Featured Research

from universities, journals, and other organizations

A paper diagnostic for cancer: Low-cost urine test amplifies signals from growing tumors to detect disease

Date:
February 24, 2014
Source:
Massachusetts Institute of Technology
Summary:
A low-cost urine test amplifies signals from growing tumors to detect disease. Cancer rates in developing nations have climbed sharply in recent years, and now account for 70 percent of cancer mortality worldwide. Early detection has been proven to improve outcomes, but screening approaches such as mammograms and colonoscopy, used in the developed world, are too costly to be implemented in settings with little medical infrastructure. To address this gap, engineers have developed a simple, cheap, paper test that could improve diagnosis rates and help people get treated earlier. The diagnostic, which works much like a pregnancy test, could reveal within minutes, based on a urine sample, whether a person has cancer. This approach has helped detect infectious diseases, and the new technology allows noncommunicable diseases to be detected using the same strategy.

The paper test strips, which work similar to a pregnancy test, reveal the presence of proteins associated with cancer. They can also be designed to detect other diseases.
Credit: Bryce Vickmark

Cancer rates in developing nations have climbed sharply in recent years, and now account for 70 percent of cancer mortality worldwide. Early detection has been proven to improve outcomes, but screening approaches such as mammograms and colonoscopy, used in the developed world, are too costly to be implemented in settings with little medical infrastructure.

Related Articles


To address this gap, MIT engineers have developed a simple, cheap, paper test that could improve diagnosis rates and help people get treated earlier. The diagnostic, which works much like a pregnancy test, could reveal within minutes, based on a urine sample, whether a person has cancer. This approach has helped detect infectious diseases, and the new technology allows noncommunicable diseases to be detected using the same strategy.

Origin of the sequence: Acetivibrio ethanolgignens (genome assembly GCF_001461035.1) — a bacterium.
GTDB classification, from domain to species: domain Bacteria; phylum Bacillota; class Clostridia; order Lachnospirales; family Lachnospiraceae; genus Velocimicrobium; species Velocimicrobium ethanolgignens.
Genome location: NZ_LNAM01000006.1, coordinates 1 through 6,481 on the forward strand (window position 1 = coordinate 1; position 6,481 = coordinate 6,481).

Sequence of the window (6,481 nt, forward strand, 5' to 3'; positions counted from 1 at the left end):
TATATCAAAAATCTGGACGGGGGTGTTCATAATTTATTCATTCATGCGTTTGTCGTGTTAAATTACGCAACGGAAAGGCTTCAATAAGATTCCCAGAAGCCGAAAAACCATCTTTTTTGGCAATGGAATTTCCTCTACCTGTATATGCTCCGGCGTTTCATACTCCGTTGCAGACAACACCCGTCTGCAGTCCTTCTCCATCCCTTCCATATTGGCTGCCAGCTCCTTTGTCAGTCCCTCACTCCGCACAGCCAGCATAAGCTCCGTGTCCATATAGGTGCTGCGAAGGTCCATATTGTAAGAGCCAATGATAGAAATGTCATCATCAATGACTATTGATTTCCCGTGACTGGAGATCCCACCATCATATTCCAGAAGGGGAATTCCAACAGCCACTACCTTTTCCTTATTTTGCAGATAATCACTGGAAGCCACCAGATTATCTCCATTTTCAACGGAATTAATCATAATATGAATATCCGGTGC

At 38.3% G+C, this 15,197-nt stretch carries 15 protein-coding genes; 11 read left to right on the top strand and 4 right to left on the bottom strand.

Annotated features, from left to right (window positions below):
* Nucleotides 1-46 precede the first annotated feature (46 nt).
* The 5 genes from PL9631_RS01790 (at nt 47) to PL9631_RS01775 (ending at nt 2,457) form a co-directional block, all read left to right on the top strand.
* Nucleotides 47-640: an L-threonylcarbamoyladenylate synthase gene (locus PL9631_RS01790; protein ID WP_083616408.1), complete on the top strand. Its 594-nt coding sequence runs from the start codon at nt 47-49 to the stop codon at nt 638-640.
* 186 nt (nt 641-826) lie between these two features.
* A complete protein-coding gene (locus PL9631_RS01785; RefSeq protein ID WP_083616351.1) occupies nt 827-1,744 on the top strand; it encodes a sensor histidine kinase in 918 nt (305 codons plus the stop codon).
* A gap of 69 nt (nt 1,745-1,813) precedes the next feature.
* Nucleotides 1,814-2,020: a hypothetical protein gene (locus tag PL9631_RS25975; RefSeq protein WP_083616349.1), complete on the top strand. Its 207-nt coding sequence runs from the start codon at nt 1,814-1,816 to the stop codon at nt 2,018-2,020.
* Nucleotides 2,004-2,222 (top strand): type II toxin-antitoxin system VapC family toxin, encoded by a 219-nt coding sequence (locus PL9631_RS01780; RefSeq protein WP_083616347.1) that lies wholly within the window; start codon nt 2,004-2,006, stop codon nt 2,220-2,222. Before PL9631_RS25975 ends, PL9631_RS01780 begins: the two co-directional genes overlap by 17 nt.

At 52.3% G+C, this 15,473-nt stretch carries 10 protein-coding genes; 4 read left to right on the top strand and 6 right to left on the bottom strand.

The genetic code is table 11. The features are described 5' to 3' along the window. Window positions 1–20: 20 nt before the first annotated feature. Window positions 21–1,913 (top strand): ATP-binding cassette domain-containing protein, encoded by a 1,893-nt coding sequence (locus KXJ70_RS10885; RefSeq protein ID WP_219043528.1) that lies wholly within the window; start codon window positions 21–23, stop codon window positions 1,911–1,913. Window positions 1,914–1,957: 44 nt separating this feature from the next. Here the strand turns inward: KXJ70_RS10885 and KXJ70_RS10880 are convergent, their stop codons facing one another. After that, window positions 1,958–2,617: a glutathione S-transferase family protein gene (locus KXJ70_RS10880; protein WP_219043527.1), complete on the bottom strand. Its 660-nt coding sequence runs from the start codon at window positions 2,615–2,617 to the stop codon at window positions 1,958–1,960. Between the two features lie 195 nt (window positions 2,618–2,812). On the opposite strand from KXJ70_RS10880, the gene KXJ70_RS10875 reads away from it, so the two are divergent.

The technology, developed by MIT professor and Howard Hughes Medical Institute investigator Sangeeta Bhatia, relies on nanoparticles that interact with tumor proteins called proteases, each of which can trigger release of hundreds of biomarkers that are then easily detectable in a patient's urine.

"When we invented this new class of synthetic biomarker, we used a highly specialized instrument to do the analysis," says Bhatia, the John and Dorothy Wilson Professor of Health Sciences and Technology and Electrical Engineering and Computer Science. "For the developing world, we thought it would be exciting to adapt it instead to a paper test that could be performed on unprocessed samples in a rural setting, without the need for any specialized equipment. The simple readout could even be transmitted to a remote caregiver by a picture on a mobile phone."

Bhatia, who is also a member of MIT's Koch Institute for Integrative Cancer Research and Institute for Medical Engineering and Science, is the senior author of a paper describing the particles in the Proceedings of the National Academy of Sciences the week of Feb. 24. The paper's lead authors are graduate student Andrew Warren, postdoc Gabriel Kwong, and former postdoc David Wood.

Amplifying cancer signals

In 2012, Bhatia and colleagues introduced the concept of a synthetic biomarker technology to amplify signals from tumor proteins that would be hard to detect on their own. These proteins, known as matrix metalloproteinases (MMPs), help cancer cells escape their original locations by cutting through proteins of the extracellular matrix, which normally holds cells in place.

The MIT nanoparticles are coated with peptides (short protein fragments) targeted by different MMPs. These particles congregate at tumor sites, where MMPs cleave hundreds of peptides, which accumulate in the kidneys and are excreted in the urine.